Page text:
Right now, mutes are useful to stop brain being derailed by its own shortcomings, plus mindfulness techniques to prevent those feelings becoming overwhelming. Occasionally it’s also sensible to stop preaching, because even if you’re not intending that, it is what ends up happening. Mostly, I’d love less knee-jerk and anger, but that’s unlikely under current circumstances. Today therefore this reminder is more for me.

Make your own history, and stop letting others dictate your own.

The Winner Takes it All

On the To Do list is to make some headers using imagery from the Italy trip, but that involves me getting around to uploading the pictures to Flickr. It’ll happen, probably some time next week when I plan everything a bit more precisely.

I have been very surprised since returning from holiday at how my perception of the world appears to have subtly altered. I’ve read a couple of really difficult articles in the last few days too: how the menopause destroyed a woman’s whole existence plus stories of the people who died in the Genoa bridge disaster (the same bridge we marvelled at just over two weeks ago when crossing it.) All of this has distilled together, and Ruth’s tweet this morning sparked a train of thought that now demands some attention: why can’t we just be happy with what we have?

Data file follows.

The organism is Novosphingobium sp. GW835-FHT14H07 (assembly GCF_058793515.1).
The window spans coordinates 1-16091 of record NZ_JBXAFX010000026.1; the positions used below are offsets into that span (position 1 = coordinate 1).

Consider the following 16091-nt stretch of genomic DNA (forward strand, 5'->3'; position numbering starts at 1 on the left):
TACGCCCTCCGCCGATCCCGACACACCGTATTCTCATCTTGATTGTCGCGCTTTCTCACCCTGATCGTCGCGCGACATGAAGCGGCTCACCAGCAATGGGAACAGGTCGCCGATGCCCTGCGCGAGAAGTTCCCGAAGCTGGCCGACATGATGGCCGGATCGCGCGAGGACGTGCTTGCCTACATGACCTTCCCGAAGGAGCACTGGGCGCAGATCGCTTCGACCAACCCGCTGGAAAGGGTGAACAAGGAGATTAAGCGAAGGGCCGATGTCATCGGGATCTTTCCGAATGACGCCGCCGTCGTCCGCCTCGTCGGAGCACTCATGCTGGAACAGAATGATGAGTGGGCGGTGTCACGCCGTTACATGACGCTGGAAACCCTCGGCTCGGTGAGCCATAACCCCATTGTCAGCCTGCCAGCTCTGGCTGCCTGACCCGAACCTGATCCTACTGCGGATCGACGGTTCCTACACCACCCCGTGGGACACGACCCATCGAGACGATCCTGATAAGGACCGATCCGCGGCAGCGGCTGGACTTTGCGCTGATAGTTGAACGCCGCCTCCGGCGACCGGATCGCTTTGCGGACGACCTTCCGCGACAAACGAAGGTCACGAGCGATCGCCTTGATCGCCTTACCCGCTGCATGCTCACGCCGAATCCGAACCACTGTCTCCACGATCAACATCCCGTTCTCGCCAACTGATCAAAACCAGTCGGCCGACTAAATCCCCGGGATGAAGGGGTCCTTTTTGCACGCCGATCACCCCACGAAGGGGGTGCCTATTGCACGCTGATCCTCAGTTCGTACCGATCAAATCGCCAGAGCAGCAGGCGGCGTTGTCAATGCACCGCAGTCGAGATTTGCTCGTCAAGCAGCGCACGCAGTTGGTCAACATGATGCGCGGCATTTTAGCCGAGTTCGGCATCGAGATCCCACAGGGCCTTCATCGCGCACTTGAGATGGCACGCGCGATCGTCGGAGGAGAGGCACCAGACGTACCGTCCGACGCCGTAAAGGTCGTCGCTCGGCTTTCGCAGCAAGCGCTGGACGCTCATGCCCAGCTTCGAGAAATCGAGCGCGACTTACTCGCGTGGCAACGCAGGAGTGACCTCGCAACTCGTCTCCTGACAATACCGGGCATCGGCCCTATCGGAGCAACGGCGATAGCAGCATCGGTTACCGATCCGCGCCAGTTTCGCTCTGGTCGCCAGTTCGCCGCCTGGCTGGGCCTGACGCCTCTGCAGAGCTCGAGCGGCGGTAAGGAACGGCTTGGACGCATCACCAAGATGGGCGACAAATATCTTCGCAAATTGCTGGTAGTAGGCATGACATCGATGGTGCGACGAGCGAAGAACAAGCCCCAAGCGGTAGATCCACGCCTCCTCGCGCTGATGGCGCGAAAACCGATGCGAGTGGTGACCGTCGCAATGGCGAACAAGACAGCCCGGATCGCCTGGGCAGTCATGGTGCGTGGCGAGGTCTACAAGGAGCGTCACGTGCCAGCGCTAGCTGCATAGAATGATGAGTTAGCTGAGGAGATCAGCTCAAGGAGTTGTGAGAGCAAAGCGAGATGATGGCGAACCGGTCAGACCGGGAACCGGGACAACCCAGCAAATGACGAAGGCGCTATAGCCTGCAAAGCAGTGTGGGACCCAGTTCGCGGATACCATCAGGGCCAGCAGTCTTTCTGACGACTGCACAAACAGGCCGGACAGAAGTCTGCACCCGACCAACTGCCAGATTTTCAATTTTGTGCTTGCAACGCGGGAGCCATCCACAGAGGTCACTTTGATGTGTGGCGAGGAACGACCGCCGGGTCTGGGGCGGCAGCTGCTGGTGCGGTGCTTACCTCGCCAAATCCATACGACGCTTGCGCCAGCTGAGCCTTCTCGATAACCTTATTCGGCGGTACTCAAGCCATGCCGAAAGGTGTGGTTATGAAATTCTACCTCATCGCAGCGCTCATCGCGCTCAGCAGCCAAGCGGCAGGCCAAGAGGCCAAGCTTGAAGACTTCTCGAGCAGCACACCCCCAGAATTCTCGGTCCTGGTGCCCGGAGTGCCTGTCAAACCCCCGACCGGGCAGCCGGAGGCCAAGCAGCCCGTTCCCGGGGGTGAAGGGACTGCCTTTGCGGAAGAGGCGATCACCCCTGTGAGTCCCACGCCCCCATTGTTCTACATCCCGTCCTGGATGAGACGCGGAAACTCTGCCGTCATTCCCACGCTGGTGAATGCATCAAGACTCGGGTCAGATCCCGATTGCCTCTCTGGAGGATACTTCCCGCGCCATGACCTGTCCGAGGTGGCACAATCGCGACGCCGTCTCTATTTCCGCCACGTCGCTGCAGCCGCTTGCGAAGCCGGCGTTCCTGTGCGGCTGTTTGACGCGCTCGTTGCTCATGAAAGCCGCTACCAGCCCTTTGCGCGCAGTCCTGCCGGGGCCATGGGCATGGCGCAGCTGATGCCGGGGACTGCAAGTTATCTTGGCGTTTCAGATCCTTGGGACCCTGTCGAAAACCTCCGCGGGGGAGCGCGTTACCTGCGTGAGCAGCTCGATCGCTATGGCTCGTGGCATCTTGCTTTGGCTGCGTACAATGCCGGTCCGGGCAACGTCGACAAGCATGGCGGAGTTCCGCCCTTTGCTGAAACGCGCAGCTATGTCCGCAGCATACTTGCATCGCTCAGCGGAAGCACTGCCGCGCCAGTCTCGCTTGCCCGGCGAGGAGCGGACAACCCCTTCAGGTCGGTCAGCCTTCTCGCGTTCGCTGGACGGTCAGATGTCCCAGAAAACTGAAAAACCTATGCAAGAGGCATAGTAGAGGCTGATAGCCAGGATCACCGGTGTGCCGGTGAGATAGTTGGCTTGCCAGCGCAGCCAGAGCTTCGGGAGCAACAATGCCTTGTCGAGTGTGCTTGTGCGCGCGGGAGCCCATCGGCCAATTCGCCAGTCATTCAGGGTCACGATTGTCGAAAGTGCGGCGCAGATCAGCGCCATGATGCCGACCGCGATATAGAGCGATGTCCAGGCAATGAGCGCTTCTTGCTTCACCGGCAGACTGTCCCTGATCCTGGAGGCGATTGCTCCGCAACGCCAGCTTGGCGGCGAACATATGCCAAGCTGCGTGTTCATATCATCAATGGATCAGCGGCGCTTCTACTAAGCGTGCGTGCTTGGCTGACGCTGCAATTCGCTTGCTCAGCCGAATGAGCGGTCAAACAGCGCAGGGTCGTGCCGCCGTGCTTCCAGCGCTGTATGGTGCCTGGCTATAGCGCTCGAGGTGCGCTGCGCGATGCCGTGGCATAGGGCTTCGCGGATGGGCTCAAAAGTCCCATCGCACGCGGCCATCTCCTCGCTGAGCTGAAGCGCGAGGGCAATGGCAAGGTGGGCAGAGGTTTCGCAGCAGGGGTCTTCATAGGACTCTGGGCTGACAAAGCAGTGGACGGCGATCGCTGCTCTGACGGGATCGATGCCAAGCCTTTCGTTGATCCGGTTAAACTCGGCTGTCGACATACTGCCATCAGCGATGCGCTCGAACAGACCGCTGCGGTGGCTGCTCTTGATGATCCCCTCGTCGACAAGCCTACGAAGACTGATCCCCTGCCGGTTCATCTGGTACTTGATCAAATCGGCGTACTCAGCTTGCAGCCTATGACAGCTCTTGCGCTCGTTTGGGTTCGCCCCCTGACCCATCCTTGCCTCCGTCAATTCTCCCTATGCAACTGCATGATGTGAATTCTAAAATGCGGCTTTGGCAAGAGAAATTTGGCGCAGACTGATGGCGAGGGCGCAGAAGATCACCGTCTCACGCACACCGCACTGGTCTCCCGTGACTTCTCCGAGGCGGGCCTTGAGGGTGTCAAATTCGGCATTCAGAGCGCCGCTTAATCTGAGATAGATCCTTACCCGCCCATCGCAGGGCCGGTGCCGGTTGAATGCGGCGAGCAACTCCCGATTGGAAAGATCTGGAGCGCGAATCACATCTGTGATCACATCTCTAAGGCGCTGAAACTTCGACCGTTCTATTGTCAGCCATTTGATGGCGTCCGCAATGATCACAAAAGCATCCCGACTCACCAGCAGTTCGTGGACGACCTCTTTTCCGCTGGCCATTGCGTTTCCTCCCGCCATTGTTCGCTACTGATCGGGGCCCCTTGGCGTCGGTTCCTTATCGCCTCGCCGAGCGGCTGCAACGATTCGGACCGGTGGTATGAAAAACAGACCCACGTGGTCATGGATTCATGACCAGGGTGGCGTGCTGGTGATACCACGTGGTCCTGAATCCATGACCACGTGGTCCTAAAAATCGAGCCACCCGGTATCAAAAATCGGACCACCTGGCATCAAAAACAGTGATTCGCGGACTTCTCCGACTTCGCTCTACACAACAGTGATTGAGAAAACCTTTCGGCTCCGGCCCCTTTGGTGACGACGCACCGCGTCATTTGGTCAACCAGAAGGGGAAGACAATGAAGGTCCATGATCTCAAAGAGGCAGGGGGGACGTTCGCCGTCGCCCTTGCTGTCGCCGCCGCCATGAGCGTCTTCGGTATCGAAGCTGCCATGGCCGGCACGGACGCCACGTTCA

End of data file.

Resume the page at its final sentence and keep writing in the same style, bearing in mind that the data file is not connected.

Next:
It’s a classic tale: you’re healthy, can feed yourself and don’t have to worry about how normal life pans out, and yet everybody’s aspiring to be somewhere else. There’s no desperate rush to get anywhere and yet we all tear headlong into each new thing without thought for consequences. The diet that we thought was great for us at the time then turns out to be less than stellar, or the game we play is boring because we consumed all the content far too fast in the first place. Then, rather that look to ourselves as the reason for all this, it is simply easier to blame someone else.